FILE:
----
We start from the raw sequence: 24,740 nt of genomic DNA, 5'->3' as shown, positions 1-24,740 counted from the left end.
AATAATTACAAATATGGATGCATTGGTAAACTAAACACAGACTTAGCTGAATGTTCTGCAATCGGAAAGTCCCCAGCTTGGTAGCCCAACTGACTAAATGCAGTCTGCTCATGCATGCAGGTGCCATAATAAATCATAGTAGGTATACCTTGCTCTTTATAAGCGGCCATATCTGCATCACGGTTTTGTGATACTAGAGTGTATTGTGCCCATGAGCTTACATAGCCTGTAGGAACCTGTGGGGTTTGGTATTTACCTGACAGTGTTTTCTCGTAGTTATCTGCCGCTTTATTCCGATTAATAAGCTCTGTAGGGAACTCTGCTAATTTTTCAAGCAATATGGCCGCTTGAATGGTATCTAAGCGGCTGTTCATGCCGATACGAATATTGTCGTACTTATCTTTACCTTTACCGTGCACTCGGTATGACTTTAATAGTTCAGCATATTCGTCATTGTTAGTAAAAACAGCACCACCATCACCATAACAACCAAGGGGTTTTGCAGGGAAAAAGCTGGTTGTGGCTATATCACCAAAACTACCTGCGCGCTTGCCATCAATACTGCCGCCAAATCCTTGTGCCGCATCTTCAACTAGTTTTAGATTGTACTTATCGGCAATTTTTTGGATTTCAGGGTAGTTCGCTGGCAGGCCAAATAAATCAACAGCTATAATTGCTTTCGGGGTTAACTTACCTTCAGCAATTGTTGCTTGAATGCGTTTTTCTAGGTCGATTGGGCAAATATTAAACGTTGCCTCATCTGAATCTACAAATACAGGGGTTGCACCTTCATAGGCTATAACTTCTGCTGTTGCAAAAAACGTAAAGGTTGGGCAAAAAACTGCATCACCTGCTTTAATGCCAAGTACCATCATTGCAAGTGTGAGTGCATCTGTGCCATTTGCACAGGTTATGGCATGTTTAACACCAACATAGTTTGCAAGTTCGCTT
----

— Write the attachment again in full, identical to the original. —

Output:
We start from the raw sequence: 24,740 nt of genomic DNA, 5'->3' as shown, positions 1-24,740 counted from the left end.
AATAATTACAAATATGGATGCATTGGTAAACTAAACACAGACTTAGCTGAATGTTCTGCAATCGGAAAGTCCCCAGCTTGGTAGCCCAACTGACTAAATGCAGTCTGCTCATGCATGCAGGTGCCATAATAAATCATAGTAGGTATACCTTGCTCTTTATAAGCGGCCATATCTGCATCACGGTTTTGTGATACTAGAGTGTATTGTGCCCATGAGCTTACATAGCCTGTAGGAACCTGTGGGGTTTGGTATTTACCTGACAGTGTTTTCTCGTAGTTATCTGCCGCTTTATTCCGATTAATAAGCTCTGTAGGGAACTCTGCTAATTTTTCAAGCAATATGGCCGCTTGAATGGTATCTAAGCGGCTGTTCATGCCGATACGAATATTGTCGTACTTATCTTTACCTTTACCGTGCACTCGGTATGACTTTAATAGTTCAGCATATTCGTCATTGTTAGTAAAAACAGCACCACCATCACCATAACAACCAAGGGGTTTTGCAGGGAAAAAGCTGGTTGTGGCTATATCACCAAAACTACCTGCGCGCTTGCCATCAATACTGCCGCCAAATCCTTGTGCCGCATCTTCAACTAGTTTTAGATTGTACTTATCGGCAATTTTTTGGATTTCAGGGTAGTTCGCTGGCAGGCCAAATAAATCAACAGCTATAATTGCTTTCGGGGTTAACTTACCTTCAGCAATTGTTGCTTGAATGCGTTTTTCTAGGTCGATTGGGCAAATATTAAACGTTGCCTCATCTGAATCTACAAATACAGGGGTTGCACCTTCATAGGCTATAACTTCTGCTGTTGCAAAAAACGTAAAGGTTGGGCAAAAAACTGCATCACCTGCTTTAATGCCAAGTACCATCATTGCAAGTGTGAGTGCATCTGTGCCATTTGCACAGGTTATGGCATGTTTAACACCAACATAGTTTGCAAGTTCGCTT